- For every gallon of water-based interior paint, about 4 lb. of water evaporates into the interior.
- The home I inspected had a basement finished with a parge coat on the concrete foundation walls. I’m not sure how much water this would add to the interior, but let’s guess the same as painting the basement walls, at least.
- At some point either just before occupancy or maybe even after, a concrete wet saw was used to cut an egress opening in the basement foundation wall. While some portion of the water was mopped up, we do know that a significant portion of this water evaporated into the building.
Let’s cut to the chase: You can expect thousands of pounds of water to be released to the interior of your new buildings in the first 6 months. Some materials will be releasing lots of water as vapor while others may be picking up or transmitting that water as vapor to deeper components in assemblies. The rate of this vapor emission is not linear for most materials but the moisture load can accumulate if there is no vapor management in the new building.
How much is “a lot” of water?
I have a spreadsheet that I use to calculate how much water it takes to move a certain volume of air from 30% to 80% relative humidity (at 68°F). For the home in question, which is about 4000 sq. ft. with a volume of 36,000 cu. ft., it would take the addition of about 20 lb. of water, and only about a dozen pounds of water to move the air in this house from 30% to 60% interior relative humidity.
I can’t prove that construction moisture was driving the mold growth on the interior of the plywood sheathing, but I am betting that the vapor in the home was great enough during early winter to overwhelm the paper-facing vapor retarder on the batt insulation and result in condensation in the wall cavities.
What can we do about construction moisture?
Here are some circumstances that increase the likelihood of excess construction moisture:
- Concrete in the building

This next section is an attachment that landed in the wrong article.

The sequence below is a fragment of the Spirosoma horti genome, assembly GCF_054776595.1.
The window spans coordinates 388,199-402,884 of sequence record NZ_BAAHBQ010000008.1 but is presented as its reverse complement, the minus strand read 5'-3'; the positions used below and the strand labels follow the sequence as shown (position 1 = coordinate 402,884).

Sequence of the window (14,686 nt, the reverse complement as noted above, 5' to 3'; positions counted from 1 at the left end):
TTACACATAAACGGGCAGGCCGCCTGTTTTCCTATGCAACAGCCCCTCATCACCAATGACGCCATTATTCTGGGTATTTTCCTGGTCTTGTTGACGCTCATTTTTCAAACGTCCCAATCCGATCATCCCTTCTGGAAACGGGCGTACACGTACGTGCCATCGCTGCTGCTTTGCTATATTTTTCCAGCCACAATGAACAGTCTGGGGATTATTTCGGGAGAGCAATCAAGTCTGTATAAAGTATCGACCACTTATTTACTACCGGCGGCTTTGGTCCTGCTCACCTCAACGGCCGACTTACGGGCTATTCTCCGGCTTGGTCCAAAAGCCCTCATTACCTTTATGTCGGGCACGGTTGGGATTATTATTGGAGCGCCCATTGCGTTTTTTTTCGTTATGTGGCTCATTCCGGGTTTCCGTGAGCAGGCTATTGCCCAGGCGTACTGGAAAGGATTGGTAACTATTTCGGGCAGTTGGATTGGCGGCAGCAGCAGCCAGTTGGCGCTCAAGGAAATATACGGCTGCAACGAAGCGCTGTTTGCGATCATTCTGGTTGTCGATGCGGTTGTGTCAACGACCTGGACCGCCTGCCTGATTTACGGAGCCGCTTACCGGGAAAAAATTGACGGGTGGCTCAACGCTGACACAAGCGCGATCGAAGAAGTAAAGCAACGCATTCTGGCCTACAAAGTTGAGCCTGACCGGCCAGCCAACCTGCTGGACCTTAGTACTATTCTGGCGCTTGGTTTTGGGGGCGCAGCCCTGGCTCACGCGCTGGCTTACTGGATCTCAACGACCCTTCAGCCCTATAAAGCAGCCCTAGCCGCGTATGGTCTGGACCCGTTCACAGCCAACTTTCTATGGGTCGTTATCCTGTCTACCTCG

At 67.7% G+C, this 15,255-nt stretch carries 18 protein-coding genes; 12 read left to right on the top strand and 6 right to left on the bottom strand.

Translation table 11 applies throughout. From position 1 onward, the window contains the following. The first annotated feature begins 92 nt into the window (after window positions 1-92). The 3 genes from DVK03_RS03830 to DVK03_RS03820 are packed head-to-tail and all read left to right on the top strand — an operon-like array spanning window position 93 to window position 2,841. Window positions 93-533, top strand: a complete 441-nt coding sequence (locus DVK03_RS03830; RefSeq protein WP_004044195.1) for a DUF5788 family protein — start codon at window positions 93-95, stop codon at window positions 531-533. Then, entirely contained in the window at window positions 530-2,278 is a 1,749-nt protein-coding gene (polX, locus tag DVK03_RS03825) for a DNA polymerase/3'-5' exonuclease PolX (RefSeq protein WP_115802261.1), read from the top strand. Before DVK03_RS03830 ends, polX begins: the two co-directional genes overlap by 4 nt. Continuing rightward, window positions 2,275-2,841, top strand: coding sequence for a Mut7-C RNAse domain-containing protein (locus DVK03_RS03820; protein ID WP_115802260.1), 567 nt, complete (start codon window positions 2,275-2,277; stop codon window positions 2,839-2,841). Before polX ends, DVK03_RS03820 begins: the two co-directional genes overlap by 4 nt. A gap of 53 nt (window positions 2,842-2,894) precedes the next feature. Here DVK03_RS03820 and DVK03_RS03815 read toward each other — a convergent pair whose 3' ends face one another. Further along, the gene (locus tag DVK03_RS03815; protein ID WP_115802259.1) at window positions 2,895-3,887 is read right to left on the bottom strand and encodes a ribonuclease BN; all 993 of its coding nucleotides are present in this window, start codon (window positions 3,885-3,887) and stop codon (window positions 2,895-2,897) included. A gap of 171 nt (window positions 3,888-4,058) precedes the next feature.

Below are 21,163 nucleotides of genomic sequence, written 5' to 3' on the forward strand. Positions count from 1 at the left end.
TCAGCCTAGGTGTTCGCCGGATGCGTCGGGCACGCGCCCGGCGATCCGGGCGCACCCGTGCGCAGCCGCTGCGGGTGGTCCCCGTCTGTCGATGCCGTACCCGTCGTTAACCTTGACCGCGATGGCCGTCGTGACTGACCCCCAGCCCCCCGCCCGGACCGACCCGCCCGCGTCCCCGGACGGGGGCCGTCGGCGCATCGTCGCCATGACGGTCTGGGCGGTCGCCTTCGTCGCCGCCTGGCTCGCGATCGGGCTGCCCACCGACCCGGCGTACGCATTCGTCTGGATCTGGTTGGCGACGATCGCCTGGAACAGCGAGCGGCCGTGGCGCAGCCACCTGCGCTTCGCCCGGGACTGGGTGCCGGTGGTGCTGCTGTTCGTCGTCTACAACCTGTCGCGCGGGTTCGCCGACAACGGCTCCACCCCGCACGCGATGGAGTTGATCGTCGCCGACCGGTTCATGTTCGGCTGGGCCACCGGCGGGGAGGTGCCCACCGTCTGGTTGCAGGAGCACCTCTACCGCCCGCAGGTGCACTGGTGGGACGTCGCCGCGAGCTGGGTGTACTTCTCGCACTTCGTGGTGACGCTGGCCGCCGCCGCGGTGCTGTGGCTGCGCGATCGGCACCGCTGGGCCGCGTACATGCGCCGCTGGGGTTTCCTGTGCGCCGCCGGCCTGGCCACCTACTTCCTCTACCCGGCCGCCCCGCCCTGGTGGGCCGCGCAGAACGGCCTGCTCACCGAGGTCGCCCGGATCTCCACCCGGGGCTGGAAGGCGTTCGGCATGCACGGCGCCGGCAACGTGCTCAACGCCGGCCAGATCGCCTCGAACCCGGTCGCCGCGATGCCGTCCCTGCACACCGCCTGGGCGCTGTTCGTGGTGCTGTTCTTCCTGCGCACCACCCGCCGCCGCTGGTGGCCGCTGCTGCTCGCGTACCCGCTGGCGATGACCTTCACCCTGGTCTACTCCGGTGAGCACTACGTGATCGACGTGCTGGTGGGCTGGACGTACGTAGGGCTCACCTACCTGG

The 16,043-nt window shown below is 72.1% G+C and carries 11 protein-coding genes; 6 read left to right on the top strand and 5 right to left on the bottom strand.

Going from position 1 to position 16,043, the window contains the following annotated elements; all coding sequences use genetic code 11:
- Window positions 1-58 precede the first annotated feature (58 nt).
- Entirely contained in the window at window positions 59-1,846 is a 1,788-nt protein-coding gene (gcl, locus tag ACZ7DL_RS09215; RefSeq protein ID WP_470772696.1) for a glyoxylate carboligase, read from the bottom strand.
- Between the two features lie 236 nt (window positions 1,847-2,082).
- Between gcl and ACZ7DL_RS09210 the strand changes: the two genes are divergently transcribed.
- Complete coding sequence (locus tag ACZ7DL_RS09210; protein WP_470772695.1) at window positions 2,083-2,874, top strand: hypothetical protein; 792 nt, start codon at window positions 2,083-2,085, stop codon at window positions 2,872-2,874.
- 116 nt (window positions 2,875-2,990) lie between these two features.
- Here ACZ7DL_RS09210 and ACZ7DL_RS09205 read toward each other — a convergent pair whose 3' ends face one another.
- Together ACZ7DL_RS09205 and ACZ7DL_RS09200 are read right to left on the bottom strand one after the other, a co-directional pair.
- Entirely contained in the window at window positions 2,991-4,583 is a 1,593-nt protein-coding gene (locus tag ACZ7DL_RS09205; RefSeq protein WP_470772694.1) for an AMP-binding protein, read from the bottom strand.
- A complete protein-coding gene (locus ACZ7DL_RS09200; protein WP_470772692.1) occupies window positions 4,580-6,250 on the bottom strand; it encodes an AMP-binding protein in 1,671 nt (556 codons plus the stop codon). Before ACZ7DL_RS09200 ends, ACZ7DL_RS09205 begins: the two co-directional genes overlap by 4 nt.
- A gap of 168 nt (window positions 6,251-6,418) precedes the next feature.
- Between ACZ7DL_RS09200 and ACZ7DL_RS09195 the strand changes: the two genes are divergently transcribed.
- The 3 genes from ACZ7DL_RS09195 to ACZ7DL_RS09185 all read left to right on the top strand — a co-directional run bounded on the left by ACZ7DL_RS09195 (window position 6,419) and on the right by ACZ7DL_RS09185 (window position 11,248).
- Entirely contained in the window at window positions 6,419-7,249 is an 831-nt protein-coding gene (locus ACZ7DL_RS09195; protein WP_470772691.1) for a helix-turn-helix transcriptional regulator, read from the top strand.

- Good air-sealing work
- Accelerated construction schedule
- Cold-weather construction
- Hot/humid weather construction
The bottom line is that you need to measure and manage construction moisture. Your construction cycle time, your climate, the materials you use, the time of year you close up, the building’s airtightness, and how you heat an under-construction home while protecting the central heating system all can contribute to construction moisture and how actively you need to manage it just as you would if the home were occupied.
Matt Risinger build in Austin, Texas
Last summer Steve Baczek and I got to spend the better part of a day touring several of Matt Risinger’s projects. We talked about construction moisture and Matt said, “We have our own mobile dehumidification system set up on a flatbed trailer that we use to dry out our buildings whenever conditions dictate.”
Matt also routinely uses a pin-type moisture meter to assess the moisture content of his materials in addition to monitoring the air inside his under-construction homes.
Do you have a method for managing construction moisture? If so, we’d love to hear about it. Use the comment section below…
-Peter Yost is GBA’s technical director. He is also the founder of a consulting company in Brattleboro, Vt., called Building-Wright. He routinely consults on the design and construction of both new homes and retrofit projects. He has been building, researching, teaching, writing, and consulting on high-performance homes for more than twenty years, and he’s been recognized as NAHB Educator of the Year. Do you have a building science puzzle? Contact Pete here.